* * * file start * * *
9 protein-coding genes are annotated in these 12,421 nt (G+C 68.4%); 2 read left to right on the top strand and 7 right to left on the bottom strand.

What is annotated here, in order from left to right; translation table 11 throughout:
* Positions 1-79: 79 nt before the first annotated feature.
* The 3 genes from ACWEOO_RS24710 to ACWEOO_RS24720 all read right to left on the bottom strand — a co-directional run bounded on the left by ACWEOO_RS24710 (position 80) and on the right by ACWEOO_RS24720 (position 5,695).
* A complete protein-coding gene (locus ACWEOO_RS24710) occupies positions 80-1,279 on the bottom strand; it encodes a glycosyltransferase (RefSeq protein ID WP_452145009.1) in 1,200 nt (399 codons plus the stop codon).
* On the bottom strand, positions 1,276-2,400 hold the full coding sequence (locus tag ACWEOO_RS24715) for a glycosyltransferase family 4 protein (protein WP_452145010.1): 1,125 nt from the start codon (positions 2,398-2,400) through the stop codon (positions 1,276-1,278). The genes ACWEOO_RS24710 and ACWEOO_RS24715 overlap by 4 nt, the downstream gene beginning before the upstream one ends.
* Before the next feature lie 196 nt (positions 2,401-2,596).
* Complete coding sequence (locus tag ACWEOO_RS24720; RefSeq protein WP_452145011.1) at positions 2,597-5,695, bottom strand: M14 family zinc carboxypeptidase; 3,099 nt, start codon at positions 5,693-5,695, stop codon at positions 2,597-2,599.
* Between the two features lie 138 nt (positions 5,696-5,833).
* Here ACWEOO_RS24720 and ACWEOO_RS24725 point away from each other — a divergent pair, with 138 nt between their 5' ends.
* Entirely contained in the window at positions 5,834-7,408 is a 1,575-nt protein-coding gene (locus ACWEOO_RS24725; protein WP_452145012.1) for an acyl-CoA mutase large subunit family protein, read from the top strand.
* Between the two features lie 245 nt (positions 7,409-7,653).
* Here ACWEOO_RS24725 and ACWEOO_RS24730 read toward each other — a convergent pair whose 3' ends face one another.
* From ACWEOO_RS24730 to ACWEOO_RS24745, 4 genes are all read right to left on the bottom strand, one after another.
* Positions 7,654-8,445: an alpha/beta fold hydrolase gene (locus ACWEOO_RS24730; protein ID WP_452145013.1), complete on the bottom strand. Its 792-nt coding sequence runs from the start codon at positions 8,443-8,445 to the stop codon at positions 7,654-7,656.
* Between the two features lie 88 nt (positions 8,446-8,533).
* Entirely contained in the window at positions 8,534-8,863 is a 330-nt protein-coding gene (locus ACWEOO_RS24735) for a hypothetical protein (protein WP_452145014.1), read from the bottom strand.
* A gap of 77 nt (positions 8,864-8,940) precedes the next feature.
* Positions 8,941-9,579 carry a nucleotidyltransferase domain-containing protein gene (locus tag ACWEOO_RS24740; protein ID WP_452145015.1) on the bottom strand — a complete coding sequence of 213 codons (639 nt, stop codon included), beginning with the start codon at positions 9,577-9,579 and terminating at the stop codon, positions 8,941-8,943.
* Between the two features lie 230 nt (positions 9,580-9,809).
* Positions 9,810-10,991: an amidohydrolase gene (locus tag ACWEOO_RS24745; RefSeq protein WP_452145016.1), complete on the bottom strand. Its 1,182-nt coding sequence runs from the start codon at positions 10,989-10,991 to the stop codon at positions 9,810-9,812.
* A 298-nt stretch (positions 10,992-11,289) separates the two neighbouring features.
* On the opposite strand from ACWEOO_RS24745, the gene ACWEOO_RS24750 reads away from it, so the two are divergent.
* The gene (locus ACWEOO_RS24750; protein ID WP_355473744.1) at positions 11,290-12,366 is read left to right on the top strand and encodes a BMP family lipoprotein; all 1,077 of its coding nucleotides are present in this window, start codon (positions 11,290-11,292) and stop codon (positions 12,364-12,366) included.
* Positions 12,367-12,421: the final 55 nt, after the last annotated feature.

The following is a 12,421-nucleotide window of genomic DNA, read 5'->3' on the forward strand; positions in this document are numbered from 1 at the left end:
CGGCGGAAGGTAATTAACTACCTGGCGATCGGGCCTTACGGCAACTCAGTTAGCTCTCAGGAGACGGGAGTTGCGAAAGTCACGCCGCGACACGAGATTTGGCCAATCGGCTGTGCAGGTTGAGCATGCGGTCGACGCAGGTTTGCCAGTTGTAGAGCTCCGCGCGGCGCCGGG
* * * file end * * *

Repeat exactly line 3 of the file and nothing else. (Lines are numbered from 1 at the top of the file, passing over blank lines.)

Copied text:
* Positions 1-79: 79 nt before the first annotated feature.